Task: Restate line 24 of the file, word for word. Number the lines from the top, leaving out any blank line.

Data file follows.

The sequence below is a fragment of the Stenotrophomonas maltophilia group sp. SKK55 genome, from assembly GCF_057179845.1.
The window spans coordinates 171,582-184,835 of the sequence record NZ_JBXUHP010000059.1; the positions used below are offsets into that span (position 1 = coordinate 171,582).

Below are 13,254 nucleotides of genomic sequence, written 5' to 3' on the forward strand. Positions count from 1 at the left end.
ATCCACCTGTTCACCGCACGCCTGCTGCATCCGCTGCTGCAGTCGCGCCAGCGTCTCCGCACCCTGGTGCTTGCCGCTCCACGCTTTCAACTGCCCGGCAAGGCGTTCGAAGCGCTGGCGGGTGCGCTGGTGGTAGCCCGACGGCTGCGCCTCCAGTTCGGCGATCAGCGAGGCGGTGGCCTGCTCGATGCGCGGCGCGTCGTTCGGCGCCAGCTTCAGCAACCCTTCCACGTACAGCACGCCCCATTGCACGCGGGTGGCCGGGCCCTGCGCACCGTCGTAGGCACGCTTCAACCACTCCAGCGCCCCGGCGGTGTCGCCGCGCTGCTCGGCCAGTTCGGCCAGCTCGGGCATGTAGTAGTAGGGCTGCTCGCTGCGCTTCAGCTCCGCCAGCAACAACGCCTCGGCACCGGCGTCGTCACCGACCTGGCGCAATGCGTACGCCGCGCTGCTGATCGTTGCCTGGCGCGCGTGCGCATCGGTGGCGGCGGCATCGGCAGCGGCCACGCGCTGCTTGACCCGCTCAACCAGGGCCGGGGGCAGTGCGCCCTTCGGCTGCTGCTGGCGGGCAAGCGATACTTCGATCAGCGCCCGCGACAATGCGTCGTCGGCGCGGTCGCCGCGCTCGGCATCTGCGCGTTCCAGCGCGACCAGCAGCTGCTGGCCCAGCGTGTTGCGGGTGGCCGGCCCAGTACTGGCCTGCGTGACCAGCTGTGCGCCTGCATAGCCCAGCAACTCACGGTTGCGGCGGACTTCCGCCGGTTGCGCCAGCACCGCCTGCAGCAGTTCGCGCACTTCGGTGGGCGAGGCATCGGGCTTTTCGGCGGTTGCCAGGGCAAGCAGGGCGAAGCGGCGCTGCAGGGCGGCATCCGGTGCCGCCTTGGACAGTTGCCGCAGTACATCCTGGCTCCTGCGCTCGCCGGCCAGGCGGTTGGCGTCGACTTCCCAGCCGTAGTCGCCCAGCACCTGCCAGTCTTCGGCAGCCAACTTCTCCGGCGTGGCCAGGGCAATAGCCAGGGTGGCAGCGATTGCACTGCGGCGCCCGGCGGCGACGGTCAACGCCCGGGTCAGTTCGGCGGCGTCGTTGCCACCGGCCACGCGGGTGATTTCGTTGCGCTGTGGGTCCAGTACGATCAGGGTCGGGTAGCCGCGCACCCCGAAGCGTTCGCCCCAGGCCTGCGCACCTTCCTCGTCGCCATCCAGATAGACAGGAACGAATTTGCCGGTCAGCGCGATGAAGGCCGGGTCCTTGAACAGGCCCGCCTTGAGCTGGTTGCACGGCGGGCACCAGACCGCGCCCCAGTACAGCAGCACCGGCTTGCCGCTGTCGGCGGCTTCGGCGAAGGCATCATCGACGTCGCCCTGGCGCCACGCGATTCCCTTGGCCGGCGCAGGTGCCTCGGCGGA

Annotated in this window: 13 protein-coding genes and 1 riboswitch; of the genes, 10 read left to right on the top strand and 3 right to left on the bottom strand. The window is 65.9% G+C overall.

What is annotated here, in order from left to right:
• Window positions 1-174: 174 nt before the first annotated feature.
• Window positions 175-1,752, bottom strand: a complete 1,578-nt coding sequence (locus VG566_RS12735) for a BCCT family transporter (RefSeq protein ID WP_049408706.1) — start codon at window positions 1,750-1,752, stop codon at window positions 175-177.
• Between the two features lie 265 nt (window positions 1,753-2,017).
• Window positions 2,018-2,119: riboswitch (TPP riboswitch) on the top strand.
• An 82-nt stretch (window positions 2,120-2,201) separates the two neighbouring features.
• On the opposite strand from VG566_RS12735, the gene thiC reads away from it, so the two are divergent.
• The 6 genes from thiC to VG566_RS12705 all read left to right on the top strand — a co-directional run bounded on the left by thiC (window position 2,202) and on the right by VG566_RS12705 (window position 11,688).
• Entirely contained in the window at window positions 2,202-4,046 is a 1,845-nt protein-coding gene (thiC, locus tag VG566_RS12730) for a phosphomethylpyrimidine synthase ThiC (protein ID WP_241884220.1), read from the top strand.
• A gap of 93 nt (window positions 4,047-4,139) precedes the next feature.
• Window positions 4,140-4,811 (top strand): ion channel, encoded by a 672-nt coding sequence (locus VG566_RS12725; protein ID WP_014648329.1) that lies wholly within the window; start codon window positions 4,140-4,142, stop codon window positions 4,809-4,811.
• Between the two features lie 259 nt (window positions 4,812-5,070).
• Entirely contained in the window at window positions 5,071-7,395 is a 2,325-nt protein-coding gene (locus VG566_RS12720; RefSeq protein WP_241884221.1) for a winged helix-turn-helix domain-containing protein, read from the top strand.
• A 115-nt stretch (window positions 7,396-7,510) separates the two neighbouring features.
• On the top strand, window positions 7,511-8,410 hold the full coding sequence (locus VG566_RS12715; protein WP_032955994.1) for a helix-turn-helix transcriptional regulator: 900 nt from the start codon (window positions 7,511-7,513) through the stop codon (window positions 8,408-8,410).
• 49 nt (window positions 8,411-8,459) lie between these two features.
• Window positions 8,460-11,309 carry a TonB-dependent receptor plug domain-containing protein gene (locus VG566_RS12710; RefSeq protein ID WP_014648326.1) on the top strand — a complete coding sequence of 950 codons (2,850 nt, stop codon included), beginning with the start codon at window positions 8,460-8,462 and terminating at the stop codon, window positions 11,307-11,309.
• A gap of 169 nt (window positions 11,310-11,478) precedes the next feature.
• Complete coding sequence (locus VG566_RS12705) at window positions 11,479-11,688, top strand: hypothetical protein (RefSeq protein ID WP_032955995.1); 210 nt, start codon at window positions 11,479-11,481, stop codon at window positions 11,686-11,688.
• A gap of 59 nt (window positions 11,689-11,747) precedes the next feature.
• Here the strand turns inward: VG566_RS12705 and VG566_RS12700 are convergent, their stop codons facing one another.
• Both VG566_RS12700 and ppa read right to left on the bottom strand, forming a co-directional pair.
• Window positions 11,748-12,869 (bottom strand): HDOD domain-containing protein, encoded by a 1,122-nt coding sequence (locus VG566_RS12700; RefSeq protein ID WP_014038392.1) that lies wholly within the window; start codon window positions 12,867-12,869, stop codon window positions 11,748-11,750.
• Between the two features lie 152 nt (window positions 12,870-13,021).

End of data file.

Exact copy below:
• Complete coding sequence (locus VG566_RS12705) at window positions 11,479-11,688, top strand: hypothetical protein (RefSeq protein ID WP_032955995.1); 210 nt, start codon at window positions 11,479-11,481, stop codon at window positions 11,686-11,688.